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  • Strengthening producer organizations is key to making finance inclusive and effective

Strengthening producer organizations is key to making finance inclusive and effective

Biofuel plantations in the Miombo woodlands, Zambia. Photo by J. Walker/CIFOR
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Duncan Macqueen. ©Macqueen/IIED

As part of the “Innovative finance for sustainable landscapes” interview series, the International Institute for Environment and Development’s (IIED) Forest Team Leader Duncan Macqueen spoke with Tropenbos International’s Nick Pasiecznik on increasing finance and investment in sustainable forestry and farming for smallholders.

“The challenge is to build strong producer organizations and change the perceptions of risk, return and transaction costs,” Macqueen said. This highlights direct support for strengthening membership, management and business as a strategy to develop bankable businesses with investment returns that are attractive to potential financiers. This will, in turn, improve livelihoods and provide an incentive for sustainable forest management.

Among Macqueen’s most recent publications is Access to finance for forest and farm producer organisations (FFPOs).

How do you define ‘inclusive finance’ and why is it important?

Inclusive finance ensures that local forest and farm producers are collectively involved in generating incomes, saving and making investments that improve their livelihoods. Importantly, it is not primarily about individuals, but about producer organizations that include women, landless people and ethnic minorities.

In developing countries, microfinance is rarely at a scale that can lift people out of poverty. Microfinance does, however, help to build individual capacities to understand and manage larger finance. To be transformative for forests and livelihoods, producers must be organized. Producer organizations are essential. They increase the economic scale and technological efficiency of transactions, and the credibility with which investments to upgrade transactions can be managed.

International finance rarely reaches forest and farm producers because financial institutions perceive the risk-to-return ratios and transaction costs to be too high. The challenge is to build strong producer organizations and change the perceptions of all involved.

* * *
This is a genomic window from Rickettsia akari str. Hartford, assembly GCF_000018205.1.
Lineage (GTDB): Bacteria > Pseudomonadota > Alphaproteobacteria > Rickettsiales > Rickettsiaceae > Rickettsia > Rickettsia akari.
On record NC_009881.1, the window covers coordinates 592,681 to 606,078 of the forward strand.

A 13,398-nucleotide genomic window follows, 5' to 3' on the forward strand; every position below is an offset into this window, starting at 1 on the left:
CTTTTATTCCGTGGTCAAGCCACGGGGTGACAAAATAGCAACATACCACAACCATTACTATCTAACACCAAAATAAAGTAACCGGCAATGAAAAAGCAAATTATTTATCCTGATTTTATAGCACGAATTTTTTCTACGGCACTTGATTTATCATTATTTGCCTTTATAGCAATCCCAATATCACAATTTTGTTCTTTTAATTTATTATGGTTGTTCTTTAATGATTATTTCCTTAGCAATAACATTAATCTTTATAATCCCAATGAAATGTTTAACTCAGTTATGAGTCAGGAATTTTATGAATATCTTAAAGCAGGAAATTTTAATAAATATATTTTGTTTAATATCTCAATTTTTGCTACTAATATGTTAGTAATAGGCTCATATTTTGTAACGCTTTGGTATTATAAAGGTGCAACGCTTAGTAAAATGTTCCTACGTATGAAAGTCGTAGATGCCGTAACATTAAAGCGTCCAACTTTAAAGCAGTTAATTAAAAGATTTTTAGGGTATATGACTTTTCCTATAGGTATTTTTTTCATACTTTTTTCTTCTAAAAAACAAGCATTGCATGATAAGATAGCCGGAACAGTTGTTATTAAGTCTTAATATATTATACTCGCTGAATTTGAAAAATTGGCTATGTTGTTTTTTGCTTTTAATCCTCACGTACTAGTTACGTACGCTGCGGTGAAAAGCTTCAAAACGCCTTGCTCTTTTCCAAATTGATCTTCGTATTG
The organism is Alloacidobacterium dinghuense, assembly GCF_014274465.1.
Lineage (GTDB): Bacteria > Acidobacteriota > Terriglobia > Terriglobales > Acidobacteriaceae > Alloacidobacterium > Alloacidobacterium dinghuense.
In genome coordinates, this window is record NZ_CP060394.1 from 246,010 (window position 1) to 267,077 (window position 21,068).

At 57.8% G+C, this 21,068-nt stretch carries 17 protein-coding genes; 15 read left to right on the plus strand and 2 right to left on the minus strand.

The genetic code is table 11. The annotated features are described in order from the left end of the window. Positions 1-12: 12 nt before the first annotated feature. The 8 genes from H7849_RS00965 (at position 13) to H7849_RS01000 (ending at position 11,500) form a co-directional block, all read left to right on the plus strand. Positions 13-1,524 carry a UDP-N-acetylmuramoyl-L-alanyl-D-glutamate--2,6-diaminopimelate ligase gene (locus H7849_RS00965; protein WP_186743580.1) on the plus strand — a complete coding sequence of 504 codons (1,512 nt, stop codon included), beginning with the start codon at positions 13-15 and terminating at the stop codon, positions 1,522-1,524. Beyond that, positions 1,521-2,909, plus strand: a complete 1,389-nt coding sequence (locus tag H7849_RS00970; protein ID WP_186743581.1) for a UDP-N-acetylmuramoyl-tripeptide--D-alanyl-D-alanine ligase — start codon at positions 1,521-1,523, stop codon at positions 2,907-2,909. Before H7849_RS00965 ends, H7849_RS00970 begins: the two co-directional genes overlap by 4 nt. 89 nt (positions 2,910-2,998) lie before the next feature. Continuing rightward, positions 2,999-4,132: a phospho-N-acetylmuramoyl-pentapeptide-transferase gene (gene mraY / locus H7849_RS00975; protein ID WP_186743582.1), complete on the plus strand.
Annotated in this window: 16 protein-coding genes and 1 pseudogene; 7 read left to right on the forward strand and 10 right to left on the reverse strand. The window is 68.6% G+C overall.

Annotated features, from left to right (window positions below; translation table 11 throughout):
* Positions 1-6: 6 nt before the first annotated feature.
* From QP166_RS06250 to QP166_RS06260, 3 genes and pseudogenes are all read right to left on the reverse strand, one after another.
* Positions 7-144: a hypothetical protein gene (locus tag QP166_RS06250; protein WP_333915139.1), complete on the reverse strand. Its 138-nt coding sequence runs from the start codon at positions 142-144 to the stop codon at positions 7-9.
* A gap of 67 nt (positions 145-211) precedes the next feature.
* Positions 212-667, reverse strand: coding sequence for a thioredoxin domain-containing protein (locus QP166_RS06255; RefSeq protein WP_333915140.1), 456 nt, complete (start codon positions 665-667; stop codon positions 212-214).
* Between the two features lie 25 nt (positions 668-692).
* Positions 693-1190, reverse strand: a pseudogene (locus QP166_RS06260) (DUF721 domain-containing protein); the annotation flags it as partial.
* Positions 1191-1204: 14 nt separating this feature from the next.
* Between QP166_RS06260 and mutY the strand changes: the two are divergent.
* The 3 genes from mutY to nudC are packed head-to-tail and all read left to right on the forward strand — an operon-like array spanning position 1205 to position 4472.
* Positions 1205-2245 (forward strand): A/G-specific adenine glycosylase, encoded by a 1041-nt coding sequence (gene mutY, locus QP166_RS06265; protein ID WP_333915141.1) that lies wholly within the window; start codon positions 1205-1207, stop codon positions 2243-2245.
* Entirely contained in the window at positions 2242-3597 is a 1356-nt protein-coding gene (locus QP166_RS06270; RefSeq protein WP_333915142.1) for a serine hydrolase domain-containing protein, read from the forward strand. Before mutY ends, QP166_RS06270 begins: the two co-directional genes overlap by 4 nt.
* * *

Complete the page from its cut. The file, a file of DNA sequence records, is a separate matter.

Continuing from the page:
A training course for women enterprise groups in Belize: “something we should be doing more of”. ©Macqueen/IIED

What are the underlying reasons for the underfinancing of locally controlled agricultural and forest business?

Underfinancing comes down to a lack of a well-directed ‘enabling investment’, i.e. financial support that does not require a financial return. For small businesses to attract ‘asset investment’ which does require a financial return, enabling investments must secure tenure, develop technical production skills, enhance market access and business know-how, and strengthen producer organizations. Building up these four areas makes such businesses ‘bankable’.

There is also a finance gap between micro-finance and large-scale finance. Microfinance is often available. The sums are small, the periods short, the returns fairly predictable (with a high ratio of working-to-fixed capital), and interest rates can be raised to cover high transaction costs. But microfinance rarely stretches to mid-level investments allowing growth. Large-scale finance is also available, but commercial banks rarely address the small needs of producer organizations because of perceptions on returns, risks and costs.

Read more: Background note on FTA financial innovations for sustainable landscapes interviews

What are we not doing right, or not doing well enough, or not doing at all?

Producer organizations must be strengthened. This includes the leadership, management structure and staff skills required to manage savings transparently. Local producers need to organize safe ways of managing savings. Whether to invest in better technology or to repay loans for investment – saving is the key common need. Once saving patterns are established, producer organizations can build up capital, to invest, use as collateral, or to offer financial services for members.

Better forest business incubation is needed to build financial management capacities within organizations that are inclusive of marginal groups. This is already routine in business incubation, but many for-profit services struggle to cover costs in remote forest landscapes. Unless donors can subsidize such costs, their reach is unlikely to extend beyond urban centers. A more innovative solution is to develop business incubation services within umbrella (or ‘apex-level’) producer organizations to aggregate, process and market products and services from their members.

More financial de-risking is required for external investors. There are five immediate priorities: link producer groups with conventional finance through face-to-face meetings or social media technologies; form partnerships to develop loan appraisals for proposals to banks; find ways of developing collateral acceptable to banks (such as standing tree volume); offer guarantees based on social and environmental commitments to offset perceptions of risk; and help banks redesign financial products to meet producers’ capabilities.

Value chain analysis of elephant foot yam with an association of farmers in northeast Myanmar. ©Macqueen/IIED